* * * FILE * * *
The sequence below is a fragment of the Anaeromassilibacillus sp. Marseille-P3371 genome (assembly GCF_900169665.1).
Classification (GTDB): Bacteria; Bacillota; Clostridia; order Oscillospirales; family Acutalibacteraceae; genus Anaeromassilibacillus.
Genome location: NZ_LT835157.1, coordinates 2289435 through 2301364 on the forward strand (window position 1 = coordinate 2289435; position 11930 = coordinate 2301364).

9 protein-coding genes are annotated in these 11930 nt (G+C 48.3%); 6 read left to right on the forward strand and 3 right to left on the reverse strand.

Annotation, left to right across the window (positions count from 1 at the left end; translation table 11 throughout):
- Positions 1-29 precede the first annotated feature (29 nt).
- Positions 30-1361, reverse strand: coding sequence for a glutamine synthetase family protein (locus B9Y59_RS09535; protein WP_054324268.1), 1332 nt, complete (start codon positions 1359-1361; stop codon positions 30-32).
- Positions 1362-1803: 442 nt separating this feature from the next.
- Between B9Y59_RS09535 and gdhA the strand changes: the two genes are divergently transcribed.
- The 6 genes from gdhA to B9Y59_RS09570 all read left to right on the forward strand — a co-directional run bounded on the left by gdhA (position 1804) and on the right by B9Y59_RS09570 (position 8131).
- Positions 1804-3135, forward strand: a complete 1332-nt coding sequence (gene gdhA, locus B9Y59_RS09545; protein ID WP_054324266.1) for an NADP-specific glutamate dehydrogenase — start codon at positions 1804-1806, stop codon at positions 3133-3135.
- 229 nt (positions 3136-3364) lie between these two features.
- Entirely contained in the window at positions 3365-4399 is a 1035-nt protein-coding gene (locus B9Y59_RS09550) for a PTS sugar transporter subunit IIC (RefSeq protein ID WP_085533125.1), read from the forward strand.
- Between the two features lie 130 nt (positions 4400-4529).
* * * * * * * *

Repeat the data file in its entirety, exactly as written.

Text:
The sequence below is a fragment of the Anaeromassilibacillus sp. Marseille-P3371 genome (assembly GCF_900169665.1).
Classification (GTDB): Bacteria; Bacillota; Clostridia; order Oscillospirales; family Acutalibacteraceae; genus Anaeromassilibacillus.
Genome location: NZ_LT835157.1, coordinates 2289435 through 2301364 on the forward strand (window position 1 = coordinate 2289435; position 11930 = coordinate 2301364).

9 protein-coding genes are annotated in these 11930 nt (G+C 48.3%); 6 read left to right on the forward strand and 3 right to left on the reverse strand.

Annotation, left to right across the window (positions count from 1 at the left end; translation table 11 throughout):
- Positions 1-29 precede the first annotated feature (29 nt).
- Positions 30-1361, reverse strand: coding sequence for a glutamine synthetase family protein (locus B9Y59_RS09535; protein WP_054324268.1), 1332 nt, complete (start codon positions 1359-1361; stop codon positions 30-32).
- Positions 1362-1803: 442 nt separating this feature from the next.
- Between B9Y59_RS09535 and gdhA the strand changes: the two genes are divergently transcribed.
- The 6 genes from gdhA to B9Y59_RS09570 all read left to right on the forward strand — a co-directional run bounded on the left by gdhA (position 1804) and on the right by B9Y59_RS09570 (position 8131).
- Positions 1804-3135, forward strand: a complete 1332-nt coding sequence (gene gdhA, locus B9Y59_RS09545; protein ID WP_054324266.1) for an NADP-specific glutamate dehydrogenase — start codon at positions 1804-1806, stop codon at positions 3133-3135.
- 229 nt (positions 3136-3364) lie between these two features.
- Entirely contained in the window at positions 3365-4399 is a 1035-nt protein-coding gene (locus B9Y59_RS09550) for a PTS sugar transporter subunit IIC (RefSeq protein ID WP_085533125.1), read from the forward strand.
- Between the two features lie 130 nt (positions 4400-4529).